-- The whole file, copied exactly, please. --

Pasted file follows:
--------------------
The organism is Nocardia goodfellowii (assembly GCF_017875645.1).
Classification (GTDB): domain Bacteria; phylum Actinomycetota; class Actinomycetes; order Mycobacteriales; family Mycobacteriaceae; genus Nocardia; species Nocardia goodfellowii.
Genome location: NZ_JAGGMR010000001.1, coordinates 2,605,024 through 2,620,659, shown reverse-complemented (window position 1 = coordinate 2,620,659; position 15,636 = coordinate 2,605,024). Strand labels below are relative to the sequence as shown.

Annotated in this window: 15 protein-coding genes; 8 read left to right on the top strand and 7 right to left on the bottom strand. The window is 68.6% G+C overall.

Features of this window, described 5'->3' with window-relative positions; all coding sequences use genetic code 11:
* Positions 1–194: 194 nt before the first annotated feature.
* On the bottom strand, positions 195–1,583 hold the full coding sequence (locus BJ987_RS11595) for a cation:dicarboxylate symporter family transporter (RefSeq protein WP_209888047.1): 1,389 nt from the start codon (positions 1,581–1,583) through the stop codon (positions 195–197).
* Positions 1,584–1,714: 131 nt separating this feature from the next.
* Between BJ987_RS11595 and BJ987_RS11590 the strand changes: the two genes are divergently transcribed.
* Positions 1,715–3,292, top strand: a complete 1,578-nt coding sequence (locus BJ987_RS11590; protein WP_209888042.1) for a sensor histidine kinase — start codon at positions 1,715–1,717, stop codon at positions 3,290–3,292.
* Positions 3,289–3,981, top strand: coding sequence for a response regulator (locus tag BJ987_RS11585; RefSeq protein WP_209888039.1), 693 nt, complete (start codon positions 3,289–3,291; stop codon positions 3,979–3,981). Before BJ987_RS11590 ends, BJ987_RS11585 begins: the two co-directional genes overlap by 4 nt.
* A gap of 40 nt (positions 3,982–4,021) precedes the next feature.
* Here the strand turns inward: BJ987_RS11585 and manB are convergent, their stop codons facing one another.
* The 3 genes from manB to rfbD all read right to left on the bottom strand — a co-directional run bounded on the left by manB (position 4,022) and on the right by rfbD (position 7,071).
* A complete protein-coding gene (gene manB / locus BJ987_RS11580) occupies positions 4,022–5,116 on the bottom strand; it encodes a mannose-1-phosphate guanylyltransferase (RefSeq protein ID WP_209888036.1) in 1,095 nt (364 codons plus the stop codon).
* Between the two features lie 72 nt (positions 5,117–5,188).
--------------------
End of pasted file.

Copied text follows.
The organism is Nocardia goodfellowii (assembly GCF_017875645.1).
Classification (GTDB): domain Bacteria; phylum Actinomycetota; class Actinomycetes; order Mycobacteriales; family Mycobacteriaceae; genus Nocardia; species Nocardia goodfellowii.
Genome location: NZ_JAGGMR010000001.1, coordinates 2,605,024 through 2,620,659, shown reverse-complemented (window position 1 = coordinate 2,620,659; position 15,636 = coordinate 2,605,024). Strand labels below are relative to the sequence as shown.

Annotated in this window: 15 protein-coding genes; 8 read left to right on the top strand and 7 right to left on the bottom strand. The window is 68.6% G+C overall.

Features of this window, described 5'->3' with window-relative positions; all coding sequences use genetic code 11:
* Positions 1–194: 194 nt before the first annotated feature.
* On the bottom strand, positions 195–1,583 hold the full coding sequence (locus BJ987_RS11595) for a cation:dicarboxylate symporter family transporter (RefSeq protein WP_209888047.1): 1,389 nt from the start codon (positions 1,581–1,583) through the stop codon (positions 195–197).
* Positions 1,584–1,714: 131 nt separating this feature from the next.
* Between BJ987_RS11595 and BJ987_RS11590 the strand changes: the two genes are divergently transcribed.
* Positions 1,715–3,292, top strand: a complete 1,578-nt coding sequence (locus BJ987_RS11590; protein WP_209888042.1) for a sensor histidine kinase — start codon at positions 1,715–1,717, stop codon at positions 3,290–3,292.
* Positions 3,289–3,981, top strand: coding sequence for a response regulator (locus tag BJ987_RS11585; RefSeq protein WP_209888039.1), 693 nt, complete (start codon positions 3,289–3,291; stop codon positions 3,979–3,981). Before BJ987_RS11590 ends, BJ987_RS11585 begins: the two co-directional genes overlap by 4 nt.
* A gap of 40 nt (positions 3,982–4,021) precedes the next feature.
* Here the strand turns inward: BJ987_RS11585 and manB are convergent, their stop codons facing one another.
* The 3 genes from manB to rfbD all read right to left on the bottom strand — a co-directional run bounded on the left by manB (position 4,022) and on the right by rfbD (position 7,071).
* A complete protein-coding gene (gene manB / locus BJ987_RS11580) occupies positions 4,022–5,116 on the bottom strand; it encodes a mannose-1-phosphate guanylyltransferase (RefSeq protein ID WP_209888036.1) in 1,095 nt (364 codons plus the stop codon).
* Between the two features lie 72 nt (positions 5,117–5,188).